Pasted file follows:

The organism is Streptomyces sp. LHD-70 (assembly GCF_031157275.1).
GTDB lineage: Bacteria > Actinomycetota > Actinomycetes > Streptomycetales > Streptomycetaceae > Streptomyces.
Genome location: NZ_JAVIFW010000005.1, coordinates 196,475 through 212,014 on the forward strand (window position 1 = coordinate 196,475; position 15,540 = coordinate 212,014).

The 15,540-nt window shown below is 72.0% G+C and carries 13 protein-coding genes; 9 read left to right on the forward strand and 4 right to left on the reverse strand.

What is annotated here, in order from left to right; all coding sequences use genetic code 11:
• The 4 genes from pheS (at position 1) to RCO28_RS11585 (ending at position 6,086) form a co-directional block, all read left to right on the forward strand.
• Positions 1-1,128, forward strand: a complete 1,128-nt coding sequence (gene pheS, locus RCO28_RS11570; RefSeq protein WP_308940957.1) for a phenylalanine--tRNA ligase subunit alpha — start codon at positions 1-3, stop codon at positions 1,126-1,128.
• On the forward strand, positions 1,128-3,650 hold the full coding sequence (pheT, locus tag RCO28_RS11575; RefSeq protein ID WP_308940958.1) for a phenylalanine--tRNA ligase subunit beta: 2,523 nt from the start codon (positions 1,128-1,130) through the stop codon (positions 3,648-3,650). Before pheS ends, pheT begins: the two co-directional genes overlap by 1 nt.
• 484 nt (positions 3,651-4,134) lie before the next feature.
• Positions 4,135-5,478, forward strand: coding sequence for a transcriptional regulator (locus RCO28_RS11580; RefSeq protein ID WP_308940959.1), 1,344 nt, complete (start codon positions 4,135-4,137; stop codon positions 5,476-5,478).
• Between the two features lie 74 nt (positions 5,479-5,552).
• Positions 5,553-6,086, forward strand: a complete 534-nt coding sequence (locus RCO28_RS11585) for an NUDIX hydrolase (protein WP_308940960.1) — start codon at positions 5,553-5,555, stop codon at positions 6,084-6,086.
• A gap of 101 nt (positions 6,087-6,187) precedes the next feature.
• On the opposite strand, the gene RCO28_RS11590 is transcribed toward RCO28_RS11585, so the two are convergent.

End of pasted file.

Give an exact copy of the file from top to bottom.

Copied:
The organism is Streptomyces sp. LHD-70 (assembly GCF_031157275.1).
GTDB lineage: Bacteria > Actinomycetota > Actinomycetes > Streptomycetales > Streptomycetaceae > Streptomyces.
Genome location: NZ_JAVIFW010000005.1, coordinates 196,475 through 212,014 on the forward strand (window position 1 = coordinate 196,475; position 15,540 = coordinate 212,014).

The 15,540-nt window shown below is 72.0% G+C and carries 13 protein-coding genes; 9 read left to right on the forward strand and 4 right to left on the reverse strand.

What is annotated here, in order from left to right; all coding sequences use genetic code 11:
• The 4 genes from pheS (at position 1) to RCO28_RS11585 (ending at position 6,086) form a co-directional block, all read left to right on the forward strand.
• Positions 1-1,128, forward strand: a complete 1,128-nt coding sequence (gene pheS, locus RCO28_RS11570; RefSeq protein WP_308940957.1) for a phenylalanine--tRNA ligase subunit alpha — start codon at positions 1-3, stop codon at positions 1,126-1,128.
• On the forward strand, positions 1,128-3,650 hold the full coding sequence (pheT, locus tag RCO28_RS11575; RefSeq protein ID WP_308940958.1) for a phenylalanine--tRNA ligase subunit beta: 2,523 nt from the start codon (positions 1,128-1,130) through the stop codon (positions 3,648-3,650). Before pheS ends, pheT begins: the two co-directional genes overlap by 1 nt.
• 484 nt (positions 3,651-4,134) lie before the next feature.
• Positions 4,135-5,478, forward strand: coding sequence for a transcriptional regulator (locus RCO28_RS11580; RefSeq protein ID WP_308940959.1), 1,344 nt, complete (start codon positions 4,135-4,137; stop codon positions 5,476-5,478).
• Between the two features lie 74 nt (positions 5,479-5,552).
• Positions 5,553-6,086, forward strand: a complete 534-nt coding sequence (locus RCO28_RS11585) for an NUDIX hydrolase (protein WP_308940960.1) — start codon at positions 5,553-5,555, stop codon at positions 6,084-6,086.
• A gap of 101 nt (positions 6,087-6,187) precedes the next feature.
• On the opposite strand, the gene RCO28_RS11590 is transcribed toward RCO28_RS11585, so the two are convergent.